The UK and the US have very harsh rules on taxing profits from foreign funds. Both will tax any capital gains you make from most foreign funds at income tax rates rather than capital gains tax rates.
These rules were originally brought in to stop investors reducing their income tax by rolling the income up in an offshore fund and taking it as a capital gain. Since capital gains tax rates are usually lower than income tax rates, doing this could save a lot of tax.
So the authorities cracked down. Unfortunately the rules are very broad and catch many investors who simply want to invest in a fund abroad because an equivalent fund isn’t available at home.
The result is that foreign funds are usually very unattractive for US investors, because the tax penalties can wipe out any gain. For UK investors, the situation isn’t quite so bad – but they should stick to foreign funds with a special tax status where possible. Let’s look at the details for both.
US investors should avoid foreign funds
For US investors, it’s very simple. An offshore fund will usually be classified as passive foreign investment company (PFIC) by the IRS. Offshore means any foreign fund – not just one domiciled in a tax haven, as some investors might initially think.
Under the relevant law, an investor will have both income and capital gains taxed at the higher income tax rate. That’s bad enough. But the real problem is that the proportion of capital gains that are deemed to be deferred income from previous years will increased by an further interest charge for previous underpayment of tax.
For a long-term investment in a foreign fund, the penalty interest charge can increase the tax enough to wipe out all the profit. Obviously, this means that investing in offshore funds can be a very bad idea from a tax point of view for US investors.
It is possible to avoid the punitive roll-up of interest by making a qualified electing fund (QEF) election or a mark to market election (the former is more tax-favourable, but requires the fund to provide details of its income and capital gains for the year). But it’s simpler and usually more cost effective for US investors to avoid foreign funds and invest in US mutual funds that hold foreign assets or buy the foreign shares directly.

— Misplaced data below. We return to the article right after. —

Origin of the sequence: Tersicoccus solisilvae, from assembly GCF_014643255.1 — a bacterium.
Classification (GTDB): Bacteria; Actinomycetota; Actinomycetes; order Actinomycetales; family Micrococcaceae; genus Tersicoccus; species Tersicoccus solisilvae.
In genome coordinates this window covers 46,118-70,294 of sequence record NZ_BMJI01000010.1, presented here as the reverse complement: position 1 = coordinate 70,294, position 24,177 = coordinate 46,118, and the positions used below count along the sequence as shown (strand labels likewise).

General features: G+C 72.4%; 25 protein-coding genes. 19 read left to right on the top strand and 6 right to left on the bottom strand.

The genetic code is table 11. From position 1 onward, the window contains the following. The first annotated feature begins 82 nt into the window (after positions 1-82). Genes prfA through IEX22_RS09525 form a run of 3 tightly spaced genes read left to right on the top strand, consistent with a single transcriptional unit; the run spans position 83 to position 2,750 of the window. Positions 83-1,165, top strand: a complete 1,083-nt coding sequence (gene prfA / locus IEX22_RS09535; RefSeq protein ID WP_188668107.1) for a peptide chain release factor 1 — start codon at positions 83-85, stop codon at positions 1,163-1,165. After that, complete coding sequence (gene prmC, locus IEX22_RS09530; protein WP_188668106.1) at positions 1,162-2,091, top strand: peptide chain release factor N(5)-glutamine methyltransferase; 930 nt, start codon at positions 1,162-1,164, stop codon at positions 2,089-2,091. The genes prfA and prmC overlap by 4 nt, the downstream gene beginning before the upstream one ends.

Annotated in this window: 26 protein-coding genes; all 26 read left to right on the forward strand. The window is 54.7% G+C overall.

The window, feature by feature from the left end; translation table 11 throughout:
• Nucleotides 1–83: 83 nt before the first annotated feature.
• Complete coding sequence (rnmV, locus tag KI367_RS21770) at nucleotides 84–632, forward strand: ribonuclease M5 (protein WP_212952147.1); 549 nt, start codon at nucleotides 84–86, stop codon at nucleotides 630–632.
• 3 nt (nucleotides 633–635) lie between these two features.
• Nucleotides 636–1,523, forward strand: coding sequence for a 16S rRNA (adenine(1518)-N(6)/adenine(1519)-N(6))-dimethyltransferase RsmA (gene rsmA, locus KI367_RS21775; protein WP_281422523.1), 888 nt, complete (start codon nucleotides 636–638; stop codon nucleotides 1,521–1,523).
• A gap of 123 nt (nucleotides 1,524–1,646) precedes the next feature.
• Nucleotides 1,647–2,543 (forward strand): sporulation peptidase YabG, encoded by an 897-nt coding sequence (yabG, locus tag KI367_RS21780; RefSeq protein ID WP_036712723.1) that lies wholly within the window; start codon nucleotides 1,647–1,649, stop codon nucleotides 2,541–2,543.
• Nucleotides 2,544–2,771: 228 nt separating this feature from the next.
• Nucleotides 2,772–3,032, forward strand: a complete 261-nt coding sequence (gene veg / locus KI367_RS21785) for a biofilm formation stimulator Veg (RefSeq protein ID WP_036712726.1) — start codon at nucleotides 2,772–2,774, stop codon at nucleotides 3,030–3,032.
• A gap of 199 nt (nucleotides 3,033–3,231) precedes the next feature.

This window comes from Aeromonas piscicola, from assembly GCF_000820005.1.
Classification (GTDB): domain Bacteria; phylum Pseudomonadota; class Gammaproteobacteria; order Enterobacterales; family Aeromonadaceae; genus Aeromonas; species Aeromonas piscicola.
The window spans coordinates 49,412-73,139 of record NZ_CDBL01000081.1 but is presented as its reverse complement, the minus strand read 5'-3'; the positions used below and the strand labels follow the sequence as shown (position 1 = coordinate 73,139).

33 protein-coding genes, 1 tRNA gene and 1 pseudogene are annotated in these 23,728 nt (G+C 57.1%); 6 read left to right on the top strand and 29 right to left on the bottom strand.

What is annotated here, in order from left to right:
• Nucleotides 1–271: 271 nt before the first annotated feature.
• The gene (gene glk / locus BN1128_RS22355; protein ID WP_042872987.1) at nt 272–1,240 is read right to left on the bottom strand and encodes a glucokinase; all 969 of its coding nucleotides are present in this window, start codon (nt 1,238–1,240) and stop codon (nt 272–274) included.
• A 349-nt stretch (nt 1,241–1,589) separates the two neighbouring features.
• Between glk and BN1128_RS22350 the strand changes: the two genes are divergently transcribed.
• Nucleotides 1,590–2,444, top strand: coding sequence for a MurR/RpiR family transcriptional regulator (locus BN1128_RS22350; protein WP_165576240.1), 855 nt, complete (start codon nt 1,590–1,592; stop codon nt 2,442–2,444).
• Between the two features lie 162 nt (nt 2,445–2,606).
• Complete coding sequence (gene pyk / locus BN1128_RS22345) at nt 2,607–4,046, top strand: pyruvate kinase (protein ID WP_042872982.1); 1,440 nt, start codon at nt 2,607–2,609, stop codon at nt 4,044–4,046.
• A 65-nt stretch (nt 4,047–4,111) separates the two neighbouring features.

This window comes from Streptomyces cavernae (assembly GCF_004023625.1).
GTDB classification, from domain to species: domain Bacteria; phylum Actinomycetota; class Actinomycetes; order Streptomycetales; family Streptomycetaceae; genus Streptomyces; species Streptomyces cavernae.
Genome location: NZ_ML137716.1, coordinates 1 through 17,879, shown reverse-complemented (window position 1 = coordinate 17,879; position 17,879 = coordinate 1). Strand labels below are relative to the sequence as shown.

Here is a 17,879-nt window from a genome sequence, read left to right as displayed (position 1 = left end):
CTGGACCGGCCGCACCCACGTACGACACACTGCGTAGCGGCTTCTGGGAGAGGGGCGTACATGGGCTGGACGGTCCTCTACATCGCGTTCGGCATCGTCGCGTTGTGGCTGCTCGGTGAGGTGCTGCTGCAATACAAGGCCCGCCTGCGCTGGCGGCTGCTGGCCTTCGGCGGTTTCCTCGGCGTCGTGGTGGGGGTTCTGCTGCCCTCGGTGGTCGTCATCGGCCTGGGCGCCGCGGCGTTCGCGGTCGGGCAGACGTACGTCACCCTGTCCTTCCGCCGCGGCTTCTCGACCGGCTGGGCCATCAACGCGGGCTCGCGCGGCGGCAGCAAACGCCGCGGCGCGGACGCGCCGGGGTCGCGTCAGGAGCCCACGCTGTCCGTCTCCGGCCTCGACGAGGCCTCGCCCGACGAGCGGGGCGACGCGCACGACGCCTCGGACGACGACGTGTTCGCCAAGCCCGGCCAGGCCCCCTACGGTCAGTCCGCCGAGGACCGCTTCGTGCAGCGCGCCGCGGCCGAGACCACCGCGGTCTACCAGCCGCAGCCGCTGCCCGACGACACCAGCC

Stick to funds with distributor or reporting status
UK investors are slightly more fortunate. If you invest in an offshore funds that has not applied for distributor or reporting status with HMRC, you will again have capital gains taxed at the higher income tax rate rather than the capital gains tax rate (see explanation [PDF] and the legislation). But at least there’s no deferred tax penalty.
However, at current tax rates, that’s still a big hit for higher rate taxpayers. An offshore fund would have to do more than 10% better than a similar UK-based fund to be worth buying once tax is taken into account.
For basic rate taxpayers, the 2% difference may be acceptable. But be aware that you won’t be able to use the annual capital gains tax allowance or offset any losses against gains made elsewhere. And be careful that any gain won’t tip you over into being a higher rate taxpayer.
However, an investment in offshore funds that have distributor or reporting status will have any gains taxed at the usual capital gains tax rates. Essentially, “distributor” means that either they distribute a minimum level of their income (85%) to investors each year. “Reporting” means that they report all their income to HMRC and investors will be taxed on their share of the reported income, even if it hasn’t been distributed.
Offshore funds that are marketed to UK investors will usually have distributor or reporting status, although you should always check. Either ask the fund management firm or consult HMRC’s lists of distributing and reporting funds (you need to scroll down to find the relevant sections). Most foreign funds don’t target UK investors and won’t bother to go through this process, but some do.
You may be able to avoid this problem by holding funds in a tax-free wrapper. Self-Invested Personal Pensions (SIPPs) can hold offshore funds, although not all SIPP providers will let you do so. Individual Savings Accounts (ISAs) cannot hold most foreign funds (including foreign ETFs), although there are some exceptions.